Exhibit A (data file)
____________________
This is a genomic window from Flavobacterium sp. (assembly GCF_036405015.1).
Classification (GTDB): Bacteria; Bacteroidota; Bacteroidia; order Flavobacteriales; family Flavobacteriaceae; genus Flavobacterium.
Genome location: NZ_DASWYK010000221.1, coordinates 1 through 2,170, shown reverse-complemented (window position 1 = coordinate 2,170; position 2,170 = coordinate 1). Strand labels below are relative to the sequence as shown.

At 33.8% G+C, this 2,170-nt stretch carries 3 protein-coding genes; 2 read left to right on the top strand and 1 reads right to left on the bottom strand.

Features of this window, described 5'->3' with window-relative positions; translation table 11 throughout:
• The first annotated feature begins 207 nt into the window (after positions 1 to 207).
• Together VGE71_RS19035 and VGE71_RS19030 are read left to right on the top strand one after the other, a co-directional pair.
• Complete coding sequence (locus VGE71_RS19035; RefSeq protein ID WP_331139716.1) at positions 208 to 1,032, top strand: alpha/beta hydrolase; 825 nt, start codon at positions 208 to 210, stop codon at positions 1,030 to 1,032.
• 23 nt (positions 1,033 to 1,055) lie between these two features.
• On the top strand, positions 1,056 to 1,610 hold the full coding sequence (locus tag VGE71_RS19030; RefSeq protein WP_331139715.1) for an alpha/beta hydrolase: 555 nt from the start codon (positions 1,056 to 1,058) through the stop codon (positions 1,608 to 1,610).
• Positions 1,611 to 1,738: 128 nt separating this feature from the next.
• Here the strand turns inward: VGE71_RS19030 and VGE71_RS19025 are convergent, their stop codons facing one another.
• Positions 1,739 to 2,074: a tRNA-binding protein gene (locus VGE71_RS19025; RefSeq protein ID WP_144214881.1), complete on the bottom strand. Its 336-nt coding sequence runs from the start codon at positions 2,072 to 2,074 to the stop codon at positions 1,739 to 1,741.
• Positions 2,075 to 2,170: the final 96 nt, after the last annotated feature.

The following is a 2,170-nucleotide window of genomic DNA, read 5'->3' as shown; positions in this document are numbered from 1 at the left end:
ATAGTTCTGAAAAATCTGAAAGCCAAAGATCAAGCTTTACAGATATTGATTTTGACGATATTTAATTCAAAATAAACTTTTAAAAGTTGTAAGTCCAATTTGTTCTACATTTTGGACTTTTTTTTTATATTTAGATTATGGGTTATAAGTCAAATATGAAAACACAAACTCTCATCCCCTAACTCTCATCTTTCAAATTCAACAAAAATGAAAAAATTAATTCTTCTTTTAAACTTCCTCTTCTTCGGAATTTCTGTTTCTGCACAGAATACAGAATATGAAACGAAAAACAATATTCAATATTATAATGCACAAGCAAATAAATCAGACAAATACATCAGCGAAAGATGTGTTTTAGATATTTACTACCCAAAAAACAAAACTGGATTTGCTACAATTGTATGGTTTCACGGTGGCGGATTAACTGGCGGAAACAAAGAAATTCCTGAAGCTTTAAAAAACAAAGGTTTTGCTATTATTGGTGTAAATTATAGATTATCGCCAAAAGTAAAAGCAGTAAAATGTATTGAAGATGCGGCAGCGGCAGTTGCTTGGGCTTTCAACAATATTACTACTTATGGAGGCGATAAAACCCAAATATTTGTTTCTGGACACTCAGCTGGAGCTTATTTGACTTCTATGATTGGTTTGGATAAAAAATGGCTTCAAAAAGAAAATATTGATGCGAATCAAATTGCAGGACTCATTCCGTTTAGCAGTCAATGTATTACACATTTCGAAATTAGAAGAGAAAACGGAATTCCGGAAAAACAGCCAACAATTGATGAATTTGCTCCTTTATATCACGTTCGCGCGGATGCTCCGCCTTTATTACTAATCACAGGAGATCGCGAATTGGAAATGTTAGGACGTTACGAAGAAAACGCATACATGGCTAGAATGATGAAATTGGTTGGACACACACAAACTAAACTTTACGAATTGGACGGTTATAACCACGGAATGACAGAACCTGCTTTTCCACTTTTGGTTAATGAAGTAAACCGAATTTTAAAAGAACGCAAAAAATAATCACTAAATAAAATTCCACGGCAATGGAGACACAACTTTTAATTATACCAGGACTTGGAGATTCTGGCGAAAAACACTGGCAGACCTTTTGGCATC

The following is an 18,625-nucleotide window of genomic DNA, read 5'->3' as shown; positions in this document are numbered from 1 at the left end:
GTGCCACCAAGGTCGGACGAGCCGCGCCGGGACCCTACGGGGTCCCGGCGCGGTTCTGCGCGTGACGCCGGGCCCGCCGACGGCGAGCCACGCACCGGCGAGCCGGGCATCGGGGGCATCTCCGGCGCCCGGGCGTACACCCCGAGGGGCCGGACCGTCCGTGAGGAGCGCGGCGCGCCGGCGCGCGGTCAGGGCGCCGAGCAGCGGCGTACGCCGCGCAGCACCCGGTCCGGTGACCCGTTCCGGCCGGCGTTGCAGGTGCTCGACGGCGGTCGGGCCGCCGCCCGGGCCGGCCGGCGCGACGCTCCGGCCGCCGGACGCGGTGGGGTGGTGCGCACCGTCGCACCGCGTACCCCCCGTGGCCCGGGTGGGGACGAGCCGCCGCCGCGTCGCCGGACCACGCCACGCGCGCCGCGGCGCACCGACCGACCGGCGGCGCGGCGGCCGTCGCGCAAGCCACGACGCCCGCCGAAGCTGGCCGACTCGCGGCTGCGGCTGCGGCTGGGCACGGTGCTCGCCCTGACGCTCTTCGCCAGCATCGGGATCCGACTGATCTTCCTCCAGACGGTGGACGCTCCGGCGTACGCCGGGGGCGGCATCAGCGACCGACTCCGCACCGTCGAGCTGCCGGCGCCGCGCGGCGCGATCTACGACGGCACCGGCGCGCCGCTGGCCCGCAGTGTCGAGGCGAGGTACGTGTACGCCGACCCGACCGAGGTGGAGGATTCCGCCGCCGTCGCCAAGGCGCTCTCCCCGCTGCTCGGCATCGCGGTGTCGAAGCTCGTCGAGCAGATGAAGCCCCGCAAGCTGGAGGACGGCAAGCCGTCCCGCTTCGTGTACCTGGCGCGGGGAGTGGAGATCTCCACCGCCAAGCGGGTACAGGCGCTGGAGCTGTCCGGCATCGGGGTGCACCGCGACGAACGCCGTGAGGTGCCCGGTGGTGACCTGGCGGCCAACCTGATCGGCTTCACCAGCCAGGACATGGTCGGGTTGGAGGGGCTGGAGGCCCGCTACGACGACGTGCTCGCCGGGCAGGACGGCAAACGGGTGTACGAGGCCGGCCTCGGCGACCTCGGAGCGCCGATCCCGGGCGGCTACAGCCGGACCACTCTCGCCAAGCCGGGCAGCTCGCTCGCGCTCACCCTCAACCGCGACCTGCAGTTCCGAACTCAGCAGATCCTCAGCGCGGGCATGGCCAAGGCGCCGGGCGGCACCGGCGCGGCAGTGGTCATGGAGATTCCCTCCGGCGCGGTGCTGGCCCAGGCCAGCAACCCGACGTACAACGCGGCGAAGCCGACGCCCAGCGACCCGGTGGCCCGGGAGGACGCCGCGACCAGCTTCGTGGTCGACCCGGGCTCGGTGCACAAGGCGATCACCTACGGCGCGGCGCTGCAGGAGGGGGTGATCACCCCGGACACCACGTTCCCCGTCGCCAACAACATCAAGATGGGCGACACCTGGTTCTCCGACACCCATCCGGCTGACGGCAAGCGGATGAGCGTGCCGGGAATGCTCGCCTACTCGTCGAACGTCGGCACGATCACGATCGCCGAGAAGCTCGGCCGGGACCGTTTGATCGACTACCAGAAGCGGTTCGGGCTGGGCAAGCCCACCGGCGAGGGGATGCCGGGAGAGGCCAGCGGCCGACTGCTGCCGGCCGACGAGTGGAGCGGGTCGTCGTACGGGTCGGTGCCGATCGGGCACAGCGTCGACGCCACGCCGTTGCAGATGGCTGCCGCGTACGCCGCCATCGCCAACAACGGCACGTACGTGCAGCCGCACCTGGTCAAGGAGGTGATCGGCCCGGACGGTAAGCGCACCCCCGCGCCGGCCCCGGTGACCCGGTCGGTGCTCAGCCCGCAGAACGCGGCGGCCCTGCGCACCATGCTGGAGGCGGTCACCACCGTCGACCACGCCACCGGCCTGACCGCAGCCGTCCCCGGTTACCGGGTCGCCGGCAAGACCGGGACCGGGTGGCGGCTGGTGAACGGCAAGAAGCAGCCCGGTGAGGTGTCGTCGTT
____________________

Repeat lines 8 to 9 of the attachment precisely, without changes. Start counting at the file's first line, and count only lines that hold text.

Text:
• Complete coding sequence (locus VGE71_RS19035; RefSeq protein ID WP_331139716.1) at positions 208 to 1,032, top strand: alpha/beta hydrolase; 825 nt, start codon at positions 208 to 210, stop codon at positions 1,030 to 1,032.
• 23 nt (positions 1,033 to 1,055) lie between these two features.